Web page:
Back now to the upcoming Beijing Olympic Games. I mentioned before their rampant commercialism. That is certainly not a recent phenomenon by any means, but nonetheless an ever-growing annoyance, clearly at variance with the original “Olympic spirit” and quite possibly a major reason behind the awarding of the Games to Beijing in the first place (that huge Chinese market!), despite the country’s deficiencies in the area of human rights and free information that we have already seen, as well as Beijing’s own deficiencies in sheer clean air which we may be about to witness.

The guardian of the Games and their “Olympic spirit” is supposed to be the 110 members of the International Olympic Committee, lead by its president, the Belgian Jacques Rogge. For anyone who might have any confidence in that body as a defender of the Olympics against the seductions of money, the recent article by Evi Simeoni in the leading German daily the Frankfurter Allgemeine Zeitung (or FAZ) should provide a bracing corrective (The Rivalry of the Applicants). Simply put: the IOC is corrupt. It has been notoriously corrupt in the past; there seems little likelihood that it will be any less corrupt for these Games or in the future. Indeed, as we are reminded at the article’s very beginning, these 110 members and their hangers-on look corrupt: they fly first-class and drink the finest whiskey; golden watches glimmer from their wrists; and they consort with the rich, the noble, national heros and captains of industry as they grapple with the important decision they must make every two years: which location will be granted the right to stage the Summer or Winter Olympics seven years down the line?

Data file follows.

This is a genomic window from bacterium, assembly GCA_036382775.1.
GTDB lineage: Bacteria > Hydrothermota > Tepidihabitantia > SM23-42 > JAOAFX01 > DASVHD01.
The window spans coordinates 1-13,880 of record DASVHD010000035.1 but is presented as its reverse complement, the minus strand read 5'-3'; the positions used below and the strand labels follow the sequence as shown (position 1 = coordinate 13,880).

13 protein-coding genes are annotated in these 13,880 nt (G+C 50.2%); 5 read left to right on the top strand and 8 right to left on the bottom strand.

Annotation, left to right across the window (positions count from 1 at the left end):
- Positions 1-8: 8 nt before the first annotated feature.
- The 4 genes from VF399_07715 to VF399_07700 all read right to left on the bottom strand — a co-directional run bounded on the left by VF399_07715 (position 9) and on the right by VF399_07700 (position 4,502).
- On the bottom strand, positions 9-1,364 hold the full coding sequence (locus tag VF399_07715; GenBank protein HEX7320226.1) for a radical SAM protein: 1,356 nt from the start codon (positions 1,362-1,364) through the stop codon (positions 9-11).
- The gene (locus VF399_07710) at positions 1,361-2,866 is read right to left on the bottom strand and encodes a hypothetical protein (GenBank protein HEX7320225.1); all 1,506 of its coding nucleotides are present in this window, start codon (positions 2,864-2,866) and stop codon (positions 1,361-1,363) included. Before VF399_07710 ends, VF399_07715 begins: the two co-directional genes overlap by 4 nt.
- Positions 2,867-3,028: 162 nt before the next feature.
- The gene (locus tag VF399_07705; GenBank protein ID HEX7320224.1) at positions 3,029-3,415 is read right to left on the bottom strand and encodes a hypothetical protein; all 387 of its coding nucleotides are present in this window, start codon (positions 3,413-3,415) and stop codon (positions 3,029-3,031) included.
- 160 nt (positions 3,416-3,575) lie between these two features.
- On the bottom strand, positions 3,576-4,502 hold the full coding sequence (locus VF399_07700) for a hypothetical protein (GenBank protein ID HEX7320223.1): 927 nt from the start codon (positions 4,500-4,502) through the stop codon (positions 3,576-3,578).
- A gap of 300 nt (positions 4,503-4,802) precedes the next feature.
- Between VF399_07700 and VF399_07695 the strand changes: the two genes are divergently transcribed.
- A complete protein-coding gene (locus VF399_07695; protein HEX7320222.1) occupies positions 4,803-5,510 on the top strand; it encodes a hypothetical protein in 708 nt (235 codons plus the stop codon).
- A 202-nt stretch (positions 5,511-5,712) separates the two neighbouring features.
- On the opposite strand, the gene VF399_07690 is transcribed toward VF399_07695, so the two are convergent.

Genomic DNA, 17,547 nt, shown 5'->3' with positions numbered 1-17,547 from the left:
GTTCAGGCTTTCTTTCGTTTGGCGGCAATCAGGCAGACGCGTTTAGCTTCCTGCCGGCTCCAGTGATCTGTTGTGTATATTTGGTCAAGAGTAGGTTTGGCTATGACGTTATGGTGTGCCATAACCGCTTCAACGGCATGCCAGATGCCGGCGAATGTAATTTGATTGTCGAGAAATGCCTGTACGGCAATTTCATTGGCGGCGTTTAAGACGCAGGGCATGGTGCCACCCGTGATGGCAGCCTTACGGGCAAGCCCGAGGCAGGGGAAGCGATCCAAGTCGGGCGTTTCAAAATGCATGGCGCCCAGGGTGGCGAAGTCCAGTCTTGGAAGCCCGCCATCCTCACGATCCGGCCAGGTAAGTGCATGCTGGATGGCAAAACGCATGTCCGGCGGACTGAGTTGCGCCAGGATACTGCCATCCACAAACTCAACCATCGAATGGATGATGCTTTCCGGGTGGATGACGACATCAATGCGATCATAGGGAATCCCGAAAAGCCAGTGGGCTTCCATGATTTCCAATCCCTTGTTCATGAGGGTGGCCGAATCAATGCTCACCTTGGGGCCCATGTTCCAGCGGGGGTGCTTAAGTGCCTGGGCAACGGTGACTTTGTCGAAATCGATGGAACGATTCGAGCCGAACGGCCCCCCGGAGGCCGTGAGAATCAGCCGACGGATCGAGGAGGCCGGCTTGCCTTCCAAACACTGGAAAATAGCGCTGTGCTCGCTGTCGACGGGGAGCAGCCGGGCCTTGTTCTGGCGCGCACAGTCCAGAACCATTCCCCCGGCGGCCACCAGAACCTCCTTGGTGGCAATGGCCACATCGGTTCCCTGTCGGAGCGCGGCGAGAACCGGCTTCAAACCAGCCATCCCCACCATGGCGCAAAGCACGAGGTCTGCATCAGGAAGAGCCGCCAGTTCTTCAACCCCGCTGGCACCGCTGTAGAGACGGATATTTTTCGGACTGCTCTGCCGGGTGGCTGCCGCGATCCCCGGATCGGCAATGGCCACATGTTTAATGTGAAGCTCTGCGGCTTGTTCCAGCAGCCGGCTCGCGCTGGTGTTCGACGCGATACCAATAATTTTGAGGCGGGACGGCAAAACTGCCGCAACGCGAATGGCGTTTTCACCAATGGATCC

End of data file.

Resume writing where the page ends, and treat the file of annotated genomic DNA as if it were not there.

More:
The next such decision is due next year concerning the Summer Games of 2016; the last one was issued last year, when the IOC met in Guatemala City, Guatemala, and awarded the Winter Olympics of 2014 to the Russian Black Sea resort of Sochi. Simeoni describes that particular episode in a section of her article headed “Caviar, Vodka, and Beautiful Women.” Her basic message is that the 2014 Winter Olympics were successfully bought and paid for in Guatemala City by the Russian wealth oligarchy. An ice-skating rink was erected just opposite the hotel where the IOC was staying, with the Bolshoi Ballet and Olympic-quality figure skaters giving performances. In that hotel itself, lobbyists for the Russians swarmed around the committee members. The day before the vote, Russian (then) President Vladimir Putin was on-hand personally, and took to an expensive dinner the representatives of the three major winter sport organizations, for skiing, ice hockey and figure skating – even though IOC regulations forbid that sort of contact on the part of committee members.

Salt Lake City Scandal

You would think the IOC had learned nothing from its really big scandal, the one that erupted in 1999 over the awarding of the 2002 Winter Olympics to Salt Lake City. That resulted, in March of that year, in the expulsion of six IOC members due to bribery offenses. But subsequent developments strongly suggested that these six were merely scapegoats for something that ran far more deeply among IOC ranks, selected for elimination because of their relative unimportance. One member who escaped any censure was the South Korean Kim Un-Yong, who as head of the Union of All Sporting Organizations was too important to jettison, even though his gains from the Salt Lake City corruption trough were relatively clear: his son gained a lucrative job there, while his piano-playing daughter was engaged to play with the Salt Lake City symphony orchestra. Kim in fact later challenged Jacques Rogge for election as IOC President – just before he was tried and sentenced to two-and-a-half years in jail in his home country for accepting bribes.